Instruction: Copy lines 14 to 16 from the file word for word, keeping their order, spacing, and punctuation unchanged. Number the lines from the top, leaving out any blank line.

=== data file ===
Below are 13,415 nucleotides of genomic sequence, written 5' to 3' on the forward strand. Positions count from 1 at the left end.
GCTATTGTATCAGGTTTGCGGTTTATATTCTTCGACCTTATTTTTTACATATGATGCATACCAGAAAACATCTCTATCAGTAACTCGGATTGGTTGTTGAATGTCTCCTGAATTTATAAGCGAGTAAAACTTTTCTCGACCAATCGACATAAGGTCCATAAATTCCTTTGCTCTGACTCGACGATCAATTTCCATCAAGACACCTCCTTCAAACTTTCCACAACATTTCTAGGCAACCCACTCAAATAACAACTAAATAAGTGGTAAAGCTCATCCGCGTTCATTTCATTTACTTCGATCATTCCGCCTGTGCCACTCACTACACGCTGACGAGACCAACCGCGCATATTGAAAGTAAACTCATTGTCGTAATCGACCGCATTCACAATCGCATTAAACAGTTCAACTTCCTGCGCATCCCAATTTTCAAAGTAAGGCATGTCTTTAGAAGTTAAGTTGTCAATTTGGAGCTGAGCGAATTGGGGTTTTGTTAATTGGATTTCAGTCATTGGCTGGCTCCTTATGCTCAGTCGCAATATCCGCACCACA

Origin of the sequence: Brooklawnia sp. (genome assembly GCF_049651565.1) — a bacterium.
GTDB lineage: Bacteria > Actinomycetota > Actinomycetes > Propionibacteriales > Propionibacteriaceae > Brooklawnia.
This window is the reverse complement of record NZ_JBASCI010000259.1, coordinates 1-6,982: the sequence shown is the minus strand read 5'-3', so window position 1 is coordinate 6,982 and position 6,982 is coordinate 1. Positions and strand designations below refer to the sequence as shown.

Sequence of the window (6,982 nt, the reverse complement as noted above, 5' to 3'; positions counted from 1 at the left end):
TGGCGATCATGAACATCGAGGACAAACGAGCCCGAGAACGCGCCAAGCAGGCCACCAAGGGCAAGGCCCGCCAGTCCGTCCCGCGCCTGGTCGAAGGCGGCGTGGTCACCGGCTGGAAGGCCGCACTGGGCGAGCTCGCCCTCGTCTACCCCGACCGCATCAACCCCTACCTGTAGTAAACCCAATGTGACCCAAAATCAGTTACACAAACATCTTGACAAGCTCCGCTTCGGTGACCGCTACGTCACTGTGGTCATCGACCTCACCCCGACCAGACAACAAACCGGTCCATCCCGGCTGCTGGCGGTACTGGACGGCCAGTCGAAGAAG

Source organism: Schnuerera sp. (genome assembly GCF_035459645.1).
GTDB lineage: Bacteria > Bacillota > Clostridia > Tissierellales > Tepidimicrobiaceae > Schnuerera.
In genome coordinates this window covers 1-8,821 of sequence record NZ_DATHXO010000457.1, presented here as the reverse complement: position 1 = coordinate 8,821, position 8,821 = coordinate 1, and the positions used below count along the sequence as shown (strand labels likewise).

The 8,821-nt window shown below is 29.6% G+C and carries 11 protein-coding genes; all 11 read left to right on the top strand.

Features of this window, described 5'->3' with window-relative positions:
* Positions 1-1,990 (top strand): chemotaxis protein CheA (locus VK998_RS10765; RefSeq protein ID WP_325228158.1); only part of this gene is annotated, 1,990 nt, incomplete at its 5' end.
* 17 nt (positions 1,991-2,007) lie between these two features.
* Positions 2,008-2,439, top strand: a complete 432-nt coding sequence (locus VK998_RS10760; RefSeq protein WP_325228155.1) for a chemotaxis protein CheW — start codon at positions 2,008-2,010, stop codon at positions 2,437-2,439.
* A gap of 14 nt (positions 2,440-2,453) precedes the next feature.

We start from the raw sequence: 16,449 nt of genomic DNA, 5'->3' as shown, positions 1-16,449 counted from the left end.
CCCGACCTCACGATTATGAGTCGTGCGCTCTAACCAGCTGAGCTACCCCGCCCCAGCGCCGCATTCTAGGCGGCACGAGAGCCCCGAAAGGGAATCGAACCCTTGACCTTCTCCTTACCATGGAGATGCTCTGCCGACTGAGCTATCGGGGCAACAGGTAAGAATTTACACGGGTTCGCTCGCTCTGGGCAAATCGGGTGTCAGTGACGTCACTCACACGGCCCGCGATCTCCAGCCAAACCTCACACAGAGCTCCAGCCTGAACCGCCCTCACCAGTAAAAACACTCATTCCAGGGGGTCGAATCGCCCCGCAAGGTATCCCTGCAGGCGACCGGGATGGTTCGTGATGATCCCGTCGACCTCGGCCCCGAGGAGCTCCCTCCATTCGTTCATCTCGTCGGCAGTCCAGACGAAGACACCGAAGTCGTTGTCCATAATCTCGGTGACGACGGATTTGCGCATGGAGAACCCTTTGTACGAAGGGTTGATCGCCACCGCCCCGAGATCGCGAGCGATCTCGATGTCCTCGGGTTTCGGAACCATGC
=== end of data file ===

* 17 nt (positions 1,991-2,007) lie between these two features.
* Positions 2,008-2,439, top strand: a complete 432-nt coding sequence (locus VK998_RS10760; RefSeq protein WP_325228155.1) for a chemotaxis protein CheW — start codon at positions 2,008-2,010, stop codon at positions 2,437-2,439.
* A gap of 14 nt (positions 2,440-2,453) precedes the next feature.